from The American Heritage® Dictionary of the English Language, 4th Edition
- n. A sweetened aromatic solution of alcohol and water, serving as a vehicle for medicine.
- n. See philosophers' stone.
- n. A substance believed to maintain life indefinitely. Also called elixir of life.
- n. A substance or medicine believed to have the power to cure all ills.
- n. An underlying principle.
from Wiktionary, Creative Commons Attribution/Share-Alike License
- n. A liquid which converts lead to gold.
- n. A liquid which is believed to cure all ills and gives eternal life.
- n. A sweet flavored liquid (usually containing a small amount of alcohol) used in compounding medicines to be taken by mouth in order to mask an unpleasant taste.
from the GNU version of the Collaborative International Dictionary of English
- n. A tincture with more than one base; a compound tincture or medicine, composed of various substances, held in solution by alcohol in some form.
- n. An imaginary liquor capable of transmuting metals into gold; also, one for producing life indefinitely.
- n. The refined spirit; the quintessence.
- n. Any cordial or substance which invigorates.
from The Century Dictionary and Cyclopedia
- n. In alchemy, a soluble solid substance which was believed to have the property of transmuting baser metals into silver or gold and of prolonging life.
- n. In medicine, formerly, a tincture with more than one base; in modern pharmacy, an aromatic, sweetened, spirituous preparation containing small quantities of active medicinal substances.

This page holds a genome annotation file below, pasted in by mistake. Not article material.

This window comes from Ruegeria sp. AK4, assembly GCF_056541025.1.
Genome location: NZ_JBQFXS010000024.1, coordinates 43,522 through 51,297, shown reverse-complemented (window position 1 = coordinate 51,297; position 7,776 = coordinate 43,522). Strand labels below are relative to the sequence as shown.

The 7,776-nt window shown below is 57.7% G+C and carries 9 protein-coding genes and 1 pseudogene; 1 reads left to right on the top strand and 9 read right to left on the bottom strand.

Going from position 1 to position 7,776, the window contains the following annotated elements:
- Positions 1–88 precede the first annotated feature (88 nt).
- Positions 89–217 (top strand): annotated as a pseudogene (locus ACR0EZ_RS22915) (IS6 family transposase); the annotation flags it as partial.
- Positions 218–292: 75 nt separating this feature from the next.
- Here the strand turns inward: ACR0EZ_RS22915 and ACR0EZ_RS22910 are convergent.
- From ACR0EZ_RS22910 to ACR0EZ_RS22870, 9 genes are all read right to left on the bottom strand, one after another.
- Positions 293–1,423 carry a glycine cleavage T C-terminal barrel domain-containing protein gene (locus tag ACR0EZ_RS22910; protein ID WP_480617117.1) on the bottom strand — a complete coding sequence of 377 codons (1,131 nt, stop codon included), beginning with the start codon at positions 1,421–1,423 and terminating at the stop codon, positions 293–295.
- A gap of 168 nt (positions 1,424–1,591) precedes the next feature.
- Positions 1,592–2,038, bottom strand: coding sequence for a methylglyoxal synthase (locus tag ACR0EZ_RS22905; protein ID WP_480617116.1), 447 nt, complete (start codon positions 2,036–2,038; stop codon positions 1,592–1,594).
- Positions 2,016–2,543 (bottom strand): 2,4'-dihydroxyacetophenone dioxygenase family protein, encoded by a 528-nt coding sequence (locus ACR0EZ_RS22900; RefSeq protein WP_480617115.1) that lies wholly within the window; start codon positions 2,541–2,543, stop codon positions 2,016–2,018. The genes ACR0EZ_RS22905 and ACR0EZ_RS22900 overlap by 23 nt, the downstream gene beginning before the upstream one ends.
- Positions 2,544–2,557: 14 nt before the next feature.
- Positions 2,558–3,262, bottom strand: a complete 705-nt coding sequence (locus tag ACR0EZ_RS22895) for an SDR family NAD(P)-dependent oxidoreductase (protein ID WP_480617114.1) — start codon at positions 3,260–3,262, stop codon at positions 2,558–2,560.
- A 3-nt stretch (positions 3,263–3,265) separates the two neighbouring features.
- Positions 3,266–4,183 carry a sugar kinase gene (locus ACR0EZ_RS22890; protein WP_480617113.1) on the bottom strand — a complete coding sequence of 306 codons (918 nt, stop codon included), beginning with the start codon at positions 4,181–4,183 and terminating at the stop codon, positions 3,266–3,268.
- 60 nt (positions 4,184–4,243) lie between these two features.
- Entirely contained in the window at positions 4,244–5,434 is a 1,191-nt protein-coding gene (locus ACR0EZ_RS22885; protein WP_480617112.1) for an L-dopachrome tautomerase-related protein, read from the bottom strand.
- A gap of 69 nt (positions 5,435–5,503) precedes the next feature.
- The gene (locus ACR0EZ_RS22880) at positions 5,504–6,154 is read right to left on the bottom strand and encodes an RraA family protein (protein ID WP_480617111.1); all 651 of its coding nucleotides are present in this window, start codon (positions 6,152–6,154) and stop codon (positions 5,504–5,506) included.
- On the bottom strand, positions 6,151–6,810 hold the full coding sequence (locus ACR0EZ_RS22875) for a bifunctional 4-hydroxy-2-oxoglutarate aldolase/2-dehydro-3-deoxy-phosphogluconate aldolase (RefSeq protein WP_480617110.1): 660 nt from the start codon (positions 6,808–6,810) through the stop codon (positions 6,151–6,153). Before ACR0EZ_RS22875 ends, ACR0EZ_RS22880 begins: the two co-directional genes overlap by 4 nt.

- n. The inmost principle; absolute embodiment or exemplification.
- To give the character of an elixir to.
from WordNet 3.0 Copyright 2006 by Princeton University. All rights reserved.
- n. hypothetical substance that the alchemists believed to be capable of changing base metals into gold
- n. a sweet flavored liquid (usually containing a small amount of alcohol) used in compounding medicines to be taken by mouth in order to mask an unpleasant taste
- n. a substance believed to cure all ills
Middle English, a substance of transmutative properties, from Old French elissir, from Medieval Latin elixir, from Arabic al-'iksīr : al, the + 'iksīr, elixir (probably from Greek xērion, desiccative powder, from xēros, dry).(American Heritage® Dictionary of the English Language, Fourth Edition)
From Medieval Latin elixir, from Arabic الإكسير (al-’iksīr), from Ancient Greek ξήριον ("medicinal powder"), from ξηρός ("dry"). (Wiktionary)